Posts Tagged ‘wild goats’

Today’s picture comes from my daughter Annie’s friend Dan and was taken during a concert which they were at.  If  you are over 60 and British you should be able to identify at least two of this collection of great but cheerful musicians.

Williamson Renbourn & Jones 21.4

I was quite cheerful too as we had another sunny day today while the areas around us had heavy showers.  The birds are eating my seed as quickly as I can put it out.  I took these sparring goldfinches around 9 o’clock in the morning…


They were too quick for the camera today.

..and I took this threatening siskin at six o’clock in the evening…

siskin and chaffinch

It startled the chaffinch so much that it has jumped out of its shoes.

…and at all points in between (and before and afterwards) there was a steady stream of visitors to the feeders.

I had to take this on trust from Mrs Tootlepedal because I was out for most of the day.  Dr Barlow, from the Moorland Education Project, had organised a day’s course on recording wildlife and Sandy and I went along to this.   It was described as lasting from 10 a.m. to 4 p.m. and we both imagined that it would be unlikely that we would last for the whole thing but it turned out to be a very interesting talk with many, many examples to listen to.  It was pitched so that both the seasoned wildlife enthusiast and an absolute beginner like myself could enjoy it equally which is a difficult trick to pull off.

I have been thinking of getting a digital recorder for recording oral history for the Archive Group and the lecturer showed me that I could easily use the same recorder for recording wildlife with the addition of a suitable microphone.   This was very useful to know.  He recorded a bit of his talk and then played it back and it sounded very clear, even in a rather echoing room.

Sandy came home with me for a bowl of soup for lunch and was impressed by the ongoing bird activity while we ate.  I had asked Dr Barlow during the day where the best for viewing bird on the moor would be and armed with this information, I set off in the car as soon as the lecture had finished.  Sadly, although I had my new lens with me,  I had my usual success at bird watching on the moor though I did see a hill…

Tinnis Hill

Tinnis Hill taken with the new lens.

..and some wild goats.

wild goats

They were a bit too far away to get a good shot which was a pity as they are very impressively horned and shaggy coated.


The best that I could do with either lens.

To be fair, I did see one bird.  It is a red grouse.  It too was a long way away.


The whole point of the moorland project is to improve the habitat for grouse so it was good to see one.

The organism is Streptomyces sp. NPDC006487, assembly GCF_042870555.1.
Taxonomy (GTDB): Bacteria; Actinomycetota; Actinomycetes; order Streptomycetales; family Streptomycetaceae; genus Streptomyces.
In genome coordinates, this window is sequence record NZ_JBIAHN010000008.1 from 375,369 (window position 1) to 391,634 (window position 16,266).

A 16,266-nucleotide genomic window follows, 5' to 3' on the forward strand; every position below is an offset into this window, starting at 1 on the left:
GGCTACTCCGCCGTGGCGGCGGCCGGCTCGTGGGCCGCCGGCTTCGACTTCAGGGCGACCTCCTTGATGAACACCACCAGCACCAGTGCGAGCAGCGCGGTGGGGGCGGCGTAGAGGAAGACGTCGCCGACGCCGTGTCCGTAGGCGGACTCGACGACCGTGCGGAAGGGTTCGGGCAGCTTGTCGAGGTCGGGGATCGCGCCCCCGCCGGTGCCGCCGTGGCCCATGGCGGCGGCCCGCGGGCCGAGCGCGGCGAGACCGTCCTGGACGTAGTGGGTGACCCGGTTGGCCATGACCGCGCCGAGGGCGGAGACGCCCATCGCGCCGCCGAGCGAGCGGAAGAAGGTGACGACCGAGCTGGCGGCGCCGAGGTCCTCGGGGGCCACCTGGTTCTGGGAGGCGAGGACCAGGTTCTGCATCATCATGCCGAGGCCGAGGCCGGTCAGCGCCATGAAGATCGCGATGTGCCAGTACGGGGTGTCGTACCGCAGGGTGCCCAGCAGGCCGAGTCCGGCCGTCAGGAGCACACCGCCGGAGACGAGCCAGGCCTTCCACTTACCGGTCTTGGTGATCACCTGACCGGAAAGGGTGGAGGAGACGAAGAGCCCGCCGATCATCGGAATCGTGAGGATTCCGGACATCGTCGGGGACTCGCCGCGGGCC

The weather was rather curious with lovely sunshine on one side and alarming black clouds on the other.


The sky behind the monument was much more alarming than it looks in this picture.

In the end, I got bored after an hour of seeing no exciting birds and went home.  I stopped at the White Yett to admire the contrasting sunshine and shade.  It was obviously pouring with rain to the south and west of Langholm but sunny where I was.

Meiklehlom hill

Castle Hill

When I got  back down to the town, I saw that they were playing cricket on the Castleholm which surprised me as I would have thought that April was a bit too early to start the season.

cricket on the castleholm

The birds were still very active when I got back but I didn’t have time to get the perfect shot and the light was fading too.

goldfinch wheeling

chaffinch looming

The light was good enough for a couple of tulips which fortunately stay a bit stiller than the birds.


This one had closed up with the departure of the sun but still looked elegant.

pink tulip

I am not sure if this one has actually opened out yet.

In the evening, Mrs Tootlepedal went off to a concert given by her old choir in Gretna.  She enjoyed it a lot and it even finished in good time, which is exceedingly rare for any choir concert, so she came home very happy.  While she was out,  I was visited by Kevin who has volunteered to put some of his pictures into our photo exhibition.  We should have quite a good number of pictures in the show.

Today’s chaffinch is an early morning siskin.  I notice that it has been ringed.


Footnote: The singers in the picture of the day are (from left to right) Wizz Jones, Robin Williamson (of the Incredible String band) and John Renbourn (of Pentangle).  Annabel says that they are coming to Carlisle later this year.

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